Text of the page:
But just a few years ago, something changed.  The congregation of 5th avenue decided they were going to start to offer food and shelter to those sleeping on their doorstep.  Hallelujah, we might want to say.  But there’s more.

Turns out the store owners on that prestigious street were not happy with the type of clientele this church was serving and attracting.  More and more homeless people, in fact, began to show up on 5th avenue.  The whole thing eventually ended up in court.  It was argued to the city of New York that church wasn’t licensed help the homeless.  Wasn’t licensed for an overnight shelter.  And the church was in and out of court several times.  In the middle of it all, police would show up at 5th ave Presbyterian and enforce what the court decided.  Eventually thought they church won the court battle and carried on.  Hallelujah, we might want to say.  But there’s more.

Now 5th avenue Presbyterian has money.  But all this back and forth in the courts was happening around the time of the 2008 financial meltdown.  The minister would meet with the church officers, and they would say, well, if one more shoe drops, we’re going be in trouble.  And things continued on with the shelter, then more court costs.  And other challenges  The minister would meet with the church officers, and they would say, well, we’re OK now, but if one more shoe drops….  Then more costs.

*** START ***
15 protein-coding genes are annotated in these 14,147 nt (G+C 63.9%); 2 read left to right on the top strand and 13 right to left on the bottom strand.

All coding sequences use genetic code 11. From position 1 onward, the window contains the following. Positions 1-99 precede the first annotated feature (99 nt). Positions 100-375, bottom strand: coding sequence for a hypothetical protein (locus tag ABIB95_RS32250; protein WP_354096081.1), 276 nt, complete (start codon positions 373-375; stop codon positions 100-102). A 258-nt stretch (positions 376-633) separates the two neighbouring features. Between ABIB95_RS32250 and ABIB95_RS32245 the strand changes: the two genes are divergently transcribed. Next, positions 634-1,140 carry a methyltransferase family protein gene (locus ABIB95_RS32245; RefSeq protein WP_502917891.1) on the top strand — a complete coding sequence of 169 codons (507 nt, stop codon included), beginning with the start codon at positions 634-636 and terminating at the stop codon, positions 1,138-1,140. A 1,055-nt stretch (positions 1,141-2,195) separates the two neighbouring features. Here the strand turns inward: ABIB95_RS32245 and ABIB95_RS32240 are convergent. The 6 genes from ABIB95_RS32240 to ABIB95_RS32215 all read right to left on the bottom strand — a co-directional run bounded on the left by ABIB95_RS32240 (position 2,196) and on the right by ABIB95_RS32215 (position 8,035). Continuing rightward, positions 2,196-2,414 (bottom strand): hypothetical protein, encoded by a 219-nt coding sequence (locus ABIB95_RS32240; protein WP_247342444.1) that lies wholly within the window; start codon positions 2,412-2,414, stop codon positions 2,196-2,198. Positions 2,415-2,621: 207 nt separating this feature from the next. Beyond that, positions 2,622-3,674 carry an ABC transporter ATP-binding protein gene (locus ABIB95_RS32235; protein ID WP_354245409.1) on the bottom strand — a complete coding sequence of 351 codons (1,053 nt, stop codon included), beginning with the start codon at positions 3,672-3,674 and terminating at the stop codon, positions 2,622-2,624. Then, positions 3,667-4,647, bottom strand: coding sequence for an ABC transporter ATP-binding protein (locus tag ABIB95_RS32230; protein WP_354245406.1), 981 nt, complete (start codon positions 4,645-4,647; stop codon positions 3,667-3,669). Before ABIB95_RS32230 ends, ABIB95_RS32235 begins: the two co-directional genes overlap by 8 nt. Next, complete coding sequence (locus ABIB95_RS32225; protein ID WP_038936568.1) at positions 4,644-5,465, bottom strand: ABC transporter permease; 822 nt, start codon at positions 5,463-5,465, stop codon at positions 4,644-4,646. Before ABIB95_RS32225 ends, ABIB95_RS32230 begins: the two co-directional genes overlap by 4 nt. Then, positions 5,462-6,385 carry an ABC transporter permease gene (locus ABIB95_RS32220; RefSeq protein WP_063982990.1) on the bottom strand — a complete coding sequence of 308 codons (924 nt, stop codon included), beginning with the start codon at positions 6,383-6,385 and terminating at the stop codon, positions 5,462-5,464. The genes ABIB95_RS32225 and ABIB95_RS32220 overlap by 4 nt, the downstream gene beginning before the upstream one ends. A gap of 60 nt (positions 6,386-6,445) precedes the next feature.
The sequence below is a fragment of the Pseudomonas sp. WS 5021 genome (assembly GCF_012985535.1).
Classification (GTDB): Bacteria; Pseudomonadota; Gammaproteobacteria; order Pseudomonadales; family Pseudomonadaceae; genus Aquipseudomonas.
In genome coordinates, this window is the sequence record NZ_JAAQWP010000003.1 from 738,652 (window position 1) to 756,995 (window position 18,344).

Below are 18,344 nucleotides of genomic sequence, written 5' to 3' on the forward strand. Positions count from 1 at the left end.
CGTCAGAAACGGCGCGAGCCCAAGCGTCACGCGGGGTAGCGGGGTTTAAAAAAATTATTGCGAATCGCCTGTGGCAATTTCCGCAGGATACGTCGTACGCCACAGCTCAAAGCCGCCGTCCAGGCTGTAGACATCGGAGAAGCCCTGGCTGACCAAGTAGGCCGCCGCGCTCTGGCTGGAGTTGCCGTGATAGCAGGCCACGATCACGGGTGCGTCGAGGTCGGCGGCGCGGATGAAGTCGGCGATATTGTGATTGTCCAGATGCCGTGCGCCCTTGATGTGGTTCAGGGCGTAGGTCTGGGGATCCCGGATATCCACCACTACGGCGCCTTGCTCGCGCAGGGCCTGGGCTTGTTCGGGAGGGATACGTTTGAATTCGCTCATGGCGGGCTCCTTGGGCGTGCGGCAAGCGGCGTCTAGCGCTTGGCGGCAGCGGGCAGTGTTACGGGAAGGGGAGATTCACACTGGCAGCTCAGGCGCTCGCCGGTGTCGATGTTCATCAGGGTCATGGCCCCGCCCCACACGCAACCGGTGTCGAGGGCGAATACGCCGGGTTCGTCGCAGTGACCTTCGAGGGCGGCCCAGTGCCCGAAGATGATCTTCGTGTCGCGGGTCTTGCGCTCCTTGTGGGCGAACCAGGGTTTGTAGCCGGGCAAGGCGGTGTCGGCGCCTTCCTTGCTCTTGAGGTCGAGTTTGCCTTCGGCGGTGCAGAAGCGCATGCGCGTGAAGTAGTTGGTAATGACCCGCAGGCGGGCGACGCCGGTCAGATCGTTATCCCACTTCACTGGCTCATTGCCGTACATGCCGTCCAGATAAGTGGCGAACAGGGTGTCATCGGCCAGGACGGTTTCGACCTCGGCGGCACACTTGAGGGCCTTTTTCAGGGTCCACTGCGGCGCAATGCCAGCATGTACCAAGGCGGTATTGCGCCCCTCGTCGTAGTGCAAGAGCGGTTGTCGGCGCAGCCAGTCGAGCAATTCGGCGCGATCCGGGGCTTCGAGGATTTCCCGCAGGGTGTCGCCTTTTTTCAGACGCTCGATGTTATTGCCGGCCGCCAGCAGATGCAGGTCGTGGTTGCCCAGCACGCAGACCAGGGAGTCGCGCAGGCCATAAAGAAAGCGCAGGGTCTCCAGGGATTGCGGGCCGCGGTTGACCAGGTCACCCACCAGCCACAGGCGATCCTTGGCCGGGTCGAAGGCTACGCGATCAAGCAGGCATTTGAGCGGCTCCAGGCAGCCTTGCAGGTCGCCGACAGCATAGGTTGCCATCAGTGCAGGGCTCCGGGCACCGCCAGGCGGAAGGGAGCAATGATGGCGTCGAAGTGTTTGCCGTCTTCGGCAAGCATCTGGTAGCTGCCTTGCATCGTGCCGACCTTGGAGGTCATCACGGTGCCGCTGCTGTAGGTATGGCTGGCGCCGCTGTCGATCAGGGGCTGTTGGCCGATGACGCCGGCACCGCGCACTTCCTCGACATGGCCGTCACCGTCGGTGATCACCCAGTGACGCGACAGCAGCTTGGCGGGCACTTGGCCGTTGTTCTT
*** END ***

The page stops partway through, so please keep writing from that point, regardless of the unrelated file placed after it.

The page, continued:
Until one day the pastor of that church was getting a little worried.  He remembers one afternoon praying in his study.  He remembers praying, Lord, we are trying to do your work here in New York and carry out your mission to those in need, and we’re doing OK, but please, don’t let another shoe drop, or we’ll be in trouble.  As he prayed this, his phone rang.  The secretary said the police were at the front door of the church and had to speak with him.  Deflated, thinking, O know, what do they want this time, he went down to meet them.  Two officers stood there & they said to him, Pastor Black?  Yes.  The New York City Police have just raided a factory across town and we’ve seized 700 pairs of boots.  We thought you could use them here.

Seven-hundred pairs of shoes.

Friends, the mission of God in Jesus, is what we are caught up in in the Christian church.  And that God draws all of us in.  And God’s Kingdom – it’s a place where strange and wonderful things happen.